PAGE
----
Taking Inventory of the Systems-Service
By Khali Henderson
InstantOffice from Vertical Networks Inc. provides a
The bundle is the sales slogan for competitive telecommunications service. One 1999
study by Arthur Andersen LLP, Chicago, predicts that 94 percent of service providers will
be offering service bundles to their business customers within the next two years. But,
for the traditionally underserved small-business market is a bundle of network
services–local, long distance and data–complete? Some vendors and their service provider
disciples argue that it ignores an integral piece of the communications puzzle for this
target: customer pre-mise equipment (CPE).
While many integrated communications providers (ICPs) are loathe to muddy their
pristine world of invisible minutes of use (MOUs) and megabytes with that of cabinets,
consoles and cards, experts say they may be jeopardizing a stronghold gained over years of
servicing the small business segment with low-cost, flat-rate long distance services,
network-based enhanced services and personalized customer service.
Technologies, such as the PC, the Internet and the web, have leveled the playing field
between small and large businesses somewhat. However, U.S. small businesses–estimated by
International Data Corp. (IDC), Framingham, Mass., to number 5.7 million in 1998 and as
many as 6 million in 2002–still find themselves smack dab in the middle of a
communications gap between home office and enterprise solutions.
Home office solutions, such as two-line phones, dial-up Internet access and answering
machines, are not scaleable for the small businesses’ larger staffs (between two and 30
people). According to IDC, the average small business has twice as many full-time
employees as do home offices, and with more staff comes a greater need for telephone
products and services, PCs and a variety of other products.
On the other side of the chasm, enterprise solutions are costly and complex. A typical
full-featured phone system, for example, can cost between $5,000 and $20,000–a price tag
that’s out of reach for most small businesses. Additionally, without an information
technology (IT) specialist on staff, small business are woefully unprepared to specify,
purchase, install and maintain a comprehensive communications system, which requires,
among other things, a private branch exchange (PBX), voice mail system, fax services,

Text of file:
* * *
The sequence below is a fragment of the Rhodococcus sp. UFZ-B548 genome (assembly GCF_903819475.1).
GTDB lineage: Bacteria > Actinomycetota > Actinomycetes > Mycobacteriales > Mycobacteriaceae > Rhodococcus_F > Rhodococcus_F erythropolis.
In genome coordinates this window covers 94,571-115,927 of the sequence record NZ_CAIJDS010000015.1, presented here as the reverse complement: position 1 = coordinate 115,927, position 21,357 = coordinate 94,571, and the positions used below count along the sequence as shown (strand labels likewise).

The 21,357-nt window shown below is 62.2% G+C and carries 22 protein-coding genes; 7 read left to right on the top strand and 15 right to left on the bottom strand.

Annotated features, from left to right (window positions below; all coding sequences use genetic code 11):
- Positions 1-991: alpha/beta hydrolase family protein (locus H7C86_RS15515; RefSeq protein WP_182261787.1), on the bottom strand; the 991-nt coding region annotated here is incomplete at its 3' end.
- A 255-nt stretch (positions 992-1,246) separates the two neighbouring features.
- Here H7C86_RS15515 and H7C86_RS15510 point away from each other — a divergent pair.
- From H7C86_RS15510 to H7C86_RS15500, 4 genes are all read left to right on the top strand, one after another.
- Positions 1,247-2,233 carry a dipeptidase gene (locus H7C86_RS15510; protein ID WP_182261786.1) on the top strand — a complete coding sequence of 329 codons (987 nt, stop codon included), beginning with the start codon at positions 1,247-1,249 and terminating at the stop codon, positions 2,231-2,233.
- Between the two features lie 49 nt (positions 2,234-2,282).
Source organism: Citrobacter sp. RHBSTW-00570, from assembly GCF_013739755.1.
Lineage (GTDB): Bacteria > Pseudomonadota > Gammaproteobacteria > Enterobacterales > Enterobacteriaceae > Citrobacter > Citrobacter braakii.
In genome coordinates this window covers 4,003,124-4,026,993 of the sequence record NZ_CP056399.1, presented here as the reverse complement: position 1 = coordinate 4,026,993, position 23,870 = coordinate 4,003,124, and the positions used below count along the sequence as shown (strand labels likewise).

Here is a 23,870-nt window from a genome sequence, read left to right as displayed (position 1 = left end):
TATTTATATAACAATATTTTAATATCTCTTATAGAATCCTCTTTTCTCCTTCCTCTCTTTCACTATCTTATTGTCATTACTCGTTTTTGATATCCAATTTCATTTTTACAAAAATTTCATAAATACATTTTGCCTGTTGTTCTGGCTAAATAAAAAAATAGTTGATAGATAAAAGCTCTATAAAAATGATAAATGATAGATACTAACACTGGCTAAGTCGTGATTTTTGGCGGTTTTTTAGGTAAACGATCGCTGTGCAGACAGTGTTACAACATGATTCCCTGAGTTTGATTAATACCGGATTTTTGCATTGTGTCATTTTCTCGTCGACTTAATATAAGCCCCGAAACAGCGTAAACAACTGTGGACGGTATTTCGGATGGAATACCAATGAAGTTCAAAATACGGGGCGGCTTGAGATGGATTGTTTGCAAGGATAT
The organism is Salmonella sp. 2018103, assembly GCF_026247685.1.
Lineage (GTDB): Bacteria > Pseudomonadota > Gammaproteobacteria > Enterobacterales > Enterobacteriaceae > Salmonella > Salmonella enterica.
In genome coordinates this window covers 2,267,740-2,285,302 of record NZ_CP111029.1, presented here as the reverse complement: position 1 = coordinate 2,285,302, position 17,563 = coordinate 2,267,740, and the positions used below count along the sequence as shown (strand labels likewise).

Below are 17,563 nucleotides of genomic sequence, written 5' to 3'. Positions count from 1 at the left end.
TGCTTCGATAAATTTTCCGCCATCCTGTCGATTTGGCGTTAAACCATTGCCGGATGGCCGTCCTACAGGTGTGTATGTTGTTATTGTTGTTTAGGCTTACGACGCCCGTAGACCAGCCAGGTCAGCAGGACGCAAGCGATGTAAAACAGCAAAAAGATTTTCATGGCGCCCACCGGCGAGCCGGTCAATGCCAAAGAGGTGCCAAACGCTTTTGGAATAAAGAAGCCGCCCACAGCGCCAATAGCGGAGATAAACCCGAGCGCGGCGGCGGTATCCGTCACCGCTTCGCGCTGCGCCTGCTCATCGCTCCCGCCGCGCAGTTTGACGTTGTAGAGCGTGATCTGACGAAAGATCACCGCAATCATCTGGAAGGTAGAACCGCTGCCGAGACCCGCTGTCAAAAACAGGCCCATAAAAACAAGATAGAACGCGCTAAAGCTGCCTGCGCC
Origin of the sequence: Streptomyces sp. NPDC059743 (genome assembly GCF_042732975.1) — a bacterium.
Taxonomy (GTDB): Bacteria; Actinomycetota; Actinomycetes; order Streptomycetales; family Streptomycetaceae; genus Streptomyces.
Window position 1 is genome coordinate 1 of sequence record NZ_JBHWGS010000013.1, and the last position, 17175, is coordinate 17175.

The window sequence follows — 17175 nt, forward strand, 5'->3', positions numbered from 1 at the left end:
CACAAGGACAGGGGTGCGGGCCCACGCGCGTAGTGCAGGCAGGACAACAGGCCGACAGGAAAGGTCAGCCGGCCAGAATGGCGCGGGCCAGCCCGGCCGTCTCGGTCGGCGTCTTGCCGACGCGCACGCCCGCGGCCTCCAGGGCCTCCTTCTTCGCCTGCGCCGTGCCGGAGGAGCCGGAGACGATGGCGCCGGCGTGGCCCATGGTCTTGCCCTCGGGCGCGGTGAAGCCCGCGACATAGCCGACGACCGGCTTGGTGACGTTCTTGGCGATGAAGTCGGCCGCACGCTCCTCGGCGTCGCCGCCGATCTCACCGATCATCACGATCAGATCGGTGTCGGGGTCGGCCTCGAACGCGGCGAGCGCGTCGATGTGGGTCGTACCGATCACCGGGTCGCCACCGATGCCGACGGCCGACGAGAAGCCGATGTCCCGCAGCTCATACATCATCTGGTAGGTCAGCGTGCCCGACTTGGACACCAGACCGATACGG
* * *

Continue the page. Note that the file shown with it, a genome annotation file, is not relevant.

local area network (LAN) and data router.
This Goldilocks syndrome need not persist, according to some recent startups that have
come to market with solutions that integrate all of these functions into a simple,
low-cost box. These companies–Vertical Networks Inc., Sunnyvale, Calif., and Bizfon Inc.,
Salem, N.H.–have developed systems to address the unique and growing voice and data
communications needs of small businesses in a single economical platform.
Vertical Networks InstantOffice (pictured above), for example, incorporates functions
such as PBX, voice mail and automated attendant, computer telephony applications,
multiprotocol routing, channel service unit (CSU)/data service unit (DSU), LAN hub, remote
access server and multiservice wide area network (WAN) modules. Later additions include
interactive voice response (IVR) and automatic call distribution (ACD) functions.
InstantOffice is retail priced at $250 to $475 per user depending on the capabilities
Similarly, Bizfon combines the phone switch, auto attendant, voice mail, web server,
modem, fax server, unified messaging system, Internet service and LAN interface. Its
retail price for a six-line, eight-telephone system is $699.
Carrier Convergence Opportunity
Capitalizing on the symbiosis between communications systems and services, both
Vertical Networks and Bizfon are looking to ICPs as one distribution channel into the
small business market. "An integrated communications solution not only includes
pipes, but rendering usage of the pipes for customers," says Reed Henry, co-founder
and vice president of marketing for Vertical Networks.
Among the possible business relationships between these platform providers and carriers
* Referral model. In a reference sale or co-marketing agreement, the carrier
brings in the hardware vendor, who must close the sale. There is no commission paid to
* System integration model. In this situation, the carrier acts as the systems
integrator for the CPE purchased by the end user from the carrier, which purchased the CPE
* Customer-located equipment model. In this scenario, the carrier retains
ownership of the CPE and leases it to the end user or includes it into the price for
Customer retention and acquisition gains, more so than direct revenue from the
sale/lease of CPE, are the reasons that ICPs should be looking at bundling CPE, both
vendors and service providers say.